US Mint Announces Coin With Braille

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The United States Mint has announced the release of its first coin with readable Braille on it, a commemorative silver dollar in honor of Louis Braille, the creator of Braille, to be released next year. The Braille is on the reverse.

The reverse of the Braille commemorative silver dollar

The coin is not in Braille; the Braille is only symbolic, a group of four characters on the reverse: ⠠⠃⠗⠇. These spell "Brl", an abbreviation for "Braille". The reason that there are four characters is that Braille does not have capital letters. Instead, it uses a capitalization operator. ⠃ by itself is lower-case <b>. The capitalization operator ⠠ has the effect of capitalizing the following character.


  1. Jeremy said,

    July 4, 2008 @ 5:08 am

    Just wondering…what browser are you using and does it display the Braille characters correctly for you? Opera, Firefox, and Internet Explorer all display just boxes or other weird characters.

  2. Jussi said,

    July 4, 2008 @ 5:24 am

    You'll need a font that contains the Braille glyphs. AFAIK, such a font is not installed (by default, at least) on Windows systems.

  3. Kellen said,

    July 4, 2008 @ 5:30 am

    it's occurred to me that since here in china so much of the anti-forgery stuff they put on the bills is based on touch, braille in the form of a thick ink would be something quite easy to do that would differentiate the bills for the blind. coins, however, seem to not need it beyond commemoration since their not otherwise of the same size.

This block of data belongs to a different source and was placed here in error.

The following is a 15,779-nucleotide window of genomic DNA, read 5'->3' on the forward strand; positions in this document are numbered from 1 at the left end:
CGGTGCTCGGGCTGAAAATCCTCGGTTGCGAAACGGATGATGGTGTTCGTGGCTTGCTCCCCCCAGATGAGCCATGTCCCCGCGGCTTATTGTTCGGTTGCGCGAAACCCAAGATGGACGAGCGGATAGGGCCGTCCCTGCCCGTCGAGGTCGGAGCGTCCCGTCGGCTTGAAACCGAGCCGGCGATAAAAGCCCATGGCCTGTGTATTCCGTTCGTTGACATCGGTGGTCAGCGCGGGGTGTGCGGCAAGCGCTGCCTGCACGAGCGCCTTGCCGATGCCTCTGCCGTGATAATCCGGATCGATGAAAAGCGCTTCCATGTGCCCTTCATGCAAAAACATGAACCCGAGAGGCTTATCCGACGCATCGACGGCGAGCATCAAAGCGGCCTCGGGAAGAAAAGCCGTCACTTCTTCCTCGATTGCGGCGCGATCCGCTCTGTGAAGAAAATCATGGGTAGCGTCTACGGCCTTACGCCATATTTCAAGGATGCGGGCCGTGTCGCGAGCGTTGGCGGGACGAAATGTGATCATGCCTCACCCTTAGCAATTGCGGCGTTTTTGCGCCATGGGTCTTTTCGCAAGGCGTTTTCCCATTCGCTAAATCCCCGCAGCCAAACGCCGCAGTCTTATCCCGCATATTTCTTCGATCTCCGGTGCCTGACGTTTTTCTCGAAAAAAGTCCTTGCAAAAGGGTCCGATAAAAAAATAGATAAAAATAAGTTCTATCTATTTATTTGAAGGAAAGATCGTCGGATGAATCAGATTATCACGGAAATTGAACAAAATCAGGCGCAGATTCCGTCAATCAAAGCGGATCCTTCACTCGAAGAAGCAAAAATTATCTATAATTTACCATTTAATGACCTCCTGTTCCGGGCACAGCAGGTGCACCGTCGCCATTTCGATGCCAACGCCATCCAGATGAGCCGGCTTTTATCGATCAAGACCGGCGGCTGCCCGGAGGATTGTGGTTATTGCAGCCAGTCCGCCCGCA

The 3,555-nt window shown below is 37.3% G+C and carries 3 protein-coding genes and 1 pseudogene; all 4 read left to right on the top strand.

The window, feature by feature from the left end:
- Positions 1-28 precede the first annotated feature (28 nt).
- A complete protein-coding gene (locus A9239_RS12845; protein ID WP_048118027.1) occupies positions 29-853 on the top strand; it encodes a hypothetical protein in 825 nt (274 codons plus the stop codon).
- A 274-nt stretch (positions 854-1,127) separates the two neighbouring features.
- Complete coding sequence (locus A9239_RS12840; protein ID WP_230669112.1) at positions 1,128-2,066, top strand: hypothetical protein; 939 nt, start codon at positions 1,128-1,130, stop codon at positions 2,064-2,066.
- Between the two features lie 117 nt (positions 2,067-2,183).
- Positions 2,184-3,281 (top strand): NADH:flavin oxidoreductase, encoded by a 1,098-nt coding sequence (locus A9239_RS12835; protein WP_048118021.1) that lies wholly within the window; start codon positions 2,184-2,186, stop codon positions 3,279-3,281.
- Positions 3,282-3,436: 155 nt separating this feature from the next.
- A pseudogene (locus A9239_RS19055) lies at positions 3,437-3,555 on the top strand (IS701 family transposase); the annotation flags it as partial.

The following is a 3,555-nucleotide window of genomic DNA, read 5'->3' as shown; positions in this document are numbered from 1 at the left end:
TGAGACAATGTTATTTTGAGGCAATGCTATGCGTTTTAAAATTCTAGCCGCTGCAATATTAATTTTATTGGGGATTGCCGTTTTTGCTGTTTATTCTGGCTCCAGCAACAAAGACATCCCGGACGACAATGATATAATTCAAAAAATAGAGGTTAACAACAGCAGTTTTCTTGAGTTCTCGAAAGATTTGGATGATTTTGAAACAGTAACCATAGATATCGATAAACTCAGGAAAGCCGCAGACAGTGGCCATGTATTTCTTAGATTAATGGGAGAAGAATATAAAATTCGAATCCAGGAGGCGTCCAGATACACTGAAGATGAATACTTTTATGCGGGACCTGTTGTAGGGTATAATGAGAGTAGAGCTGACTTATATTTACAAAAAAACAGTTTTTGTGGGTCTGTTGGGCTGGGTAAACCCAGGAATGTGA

@jeremy: probably you'll need a font installed that supports that range of unicode.

  4. Faldone said,

    July 4, 2008 @ 7:53 am

    @Jeremy. Kellen's got it right. I have an ancient Firefox ( and an ancient Ubuntu (5.10) and I see them perfectly.

  5. Sili said,

    July 4, 2008 @ 8:48 am

    What font are you using? I have a relatively new Opera and have both Lucida and Charis installed.

  6. Mabon said,

    July 4, 2008 @ 10:51 am

    Ironic, isn't it, that the wording in Braille on the coin says "Braille", as opposed to the denomination, "One", which would be of practical use.
    I would suggest that the Treasury first make its coins and currency usable by the vision-impaired before celebrating something it has not yet fulfilled.

  7. Adam Layne said,

    July 4, 2008 @ 11:10 am

    Mabon: US coins are usable by the vision impaired. Pennies and nickels have smooth edges while quarters and dimes have textured edges, so you can readily tell the difference between them by touch.

  8. Ollock said,

    July 4, 2008 @ 11:55 am